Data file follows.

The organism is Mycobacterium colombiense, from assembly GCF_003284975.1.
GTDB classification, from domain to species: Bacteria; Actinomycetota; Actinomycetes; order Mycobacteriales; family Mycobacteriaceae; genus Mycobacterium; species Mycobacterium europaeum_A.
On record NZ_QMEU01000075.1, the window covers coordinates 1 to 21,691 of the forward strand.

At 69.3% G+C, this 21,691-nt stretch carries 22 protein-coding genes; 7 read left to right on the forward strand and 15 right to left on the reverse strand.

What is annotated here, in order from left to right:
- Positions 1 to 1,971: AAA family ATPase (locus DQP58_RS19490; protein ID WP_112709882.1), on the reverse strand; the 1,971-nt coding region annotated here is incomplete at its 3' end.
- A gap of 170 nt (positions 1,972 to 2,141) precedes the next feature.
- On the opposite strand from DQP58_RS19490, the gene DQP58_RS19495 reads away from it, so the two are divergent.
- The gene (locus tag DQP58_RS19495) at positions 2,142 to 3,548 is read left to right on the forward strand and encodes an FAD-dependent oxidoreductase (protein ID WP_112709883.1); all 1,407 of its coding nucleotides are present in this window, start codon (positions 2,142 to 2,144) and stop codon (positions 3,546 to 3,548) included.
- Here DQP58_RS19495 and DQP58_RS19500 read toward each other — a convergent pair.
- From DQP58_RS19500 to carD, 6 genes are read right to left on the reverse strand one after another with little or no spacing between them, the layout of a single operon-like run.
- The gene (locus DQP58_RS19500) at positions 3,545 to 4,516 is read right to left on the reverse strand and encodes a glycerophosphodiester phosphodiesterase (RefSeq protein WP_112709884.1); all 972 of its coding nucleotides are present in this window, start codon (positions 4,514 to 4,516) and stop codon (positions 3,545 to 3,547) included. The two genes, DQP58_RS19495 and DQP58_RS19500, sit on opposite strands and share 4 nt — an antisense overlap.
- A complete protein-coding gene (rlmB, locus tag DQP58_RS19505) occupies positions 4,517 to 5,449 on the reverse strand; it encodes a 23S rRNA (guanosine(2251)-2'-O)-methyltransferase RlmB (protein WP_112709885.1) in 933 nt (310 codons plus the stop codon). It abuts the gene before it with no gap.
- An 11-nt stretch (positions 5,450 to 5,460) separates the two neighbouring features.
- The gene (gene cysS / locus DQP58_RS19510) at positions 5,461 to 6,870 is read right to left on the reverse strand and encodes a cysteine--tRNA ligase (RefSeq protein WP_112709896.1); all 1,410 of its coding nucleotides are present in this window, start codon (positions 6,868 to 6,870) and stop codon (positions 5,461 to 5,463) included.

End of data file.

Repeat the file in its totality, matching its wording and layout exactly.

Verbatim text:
The organism is Mycobacterium colombiense, from assembly GCF_003284975.1.
GTDB classification, from domain to species: Bacteria; Actinomycetota; Actinomycetes; order Mycobacteriales; family Mycobacteriaceae; genus Mycobacterium; species Mycobacterium europaeum_A.
On record NZ_QMEU01000075.1, the window covers coordinates 1 to 21,691 of the forward strand.

At 69.3% G+C, this 21,691-nt stretch carries 22 protein-coding genes; 7 read left to right on the forward strand and 15 right to left on the reverse strand.

What is annotated here, in order from left to right:
- Positions 1 to 1,971: AAA family ATPase (locus DQP58_RS19490; protein ID WP_112709882.1), on the reverse strand; the 1,971-nt coding region annotated here is incomplete at its 3' end.
- A gap of 170 nt (positions 1,972 to 2,141) precedes the next feature.
- On the opposite strand from DQP58_RS19490, the gene DQP58_RS19495 reads away from it, so the two are divergent.
- The gene (locus tag DQP58_RS19495) at positions 2,142 to 3,548 is read left to right on the forward strand and encodes an FAD-dependent oxidoreductase (protein ID WP_112709883.1); all 1,407 of its coding nucleotides are present in this window, start codon (positions 2,142 to 2,144) and stop codon (positions 3,546 to 3,548) included.
- Here DQP58_RS19495 and DQP58_RS19500 read toward each other — a convergent pair.
- From DQP58_RS19500 to carD, 6 genes are read right to left on the reverse strand one after another with little or no spacing between them, the layout of a single operon-like run.
- The gene (locus DQP58_RS19500) at positions 3,545 to 4,516 is read right to left on the reverse strand and encodes a glycerophosphodiester phosphodiesterase (RefSeq protein WP_112709884.1); all 972 of its coding nucleotides are present in this window, start codon (positions 4,514 to 4,516) and stop codon (positions 3,545 to 3,547) included. The two genes, DQP58_RS19495 and DQP58_RS19500, sit on opposite strands and share 4 nt — an antisense overlap.
- A complete protein-coding gene (rlmB, locus tag DQP58_RS19505) occupies positions 4,517 to 5,449 on the reverse strand; it encodes a 23S rRNA (guanosine(2251)-2'-O)-methyltransferase RlmB (protein WP_112709885.1) in 933 nt (310 codons plus the stop codon). It abuts the gene before it with no gap.
- An 11-nt stretch (positions 5,450 to 5,460) separates the two neighbouring features.
- The gene (gene cysS / locus DQP58_RS19510) at positions 5,461 to 6,870 is read right to left on the reverse strand and encodes a cysteine--tRNA ligase (RefSeq protein WP_112709896.1); all 1,410 of its coding nucleotides are present in this window, start codon (positions 6,868 to 6,870) and stop codon (positions 5,461 to 5,463) included.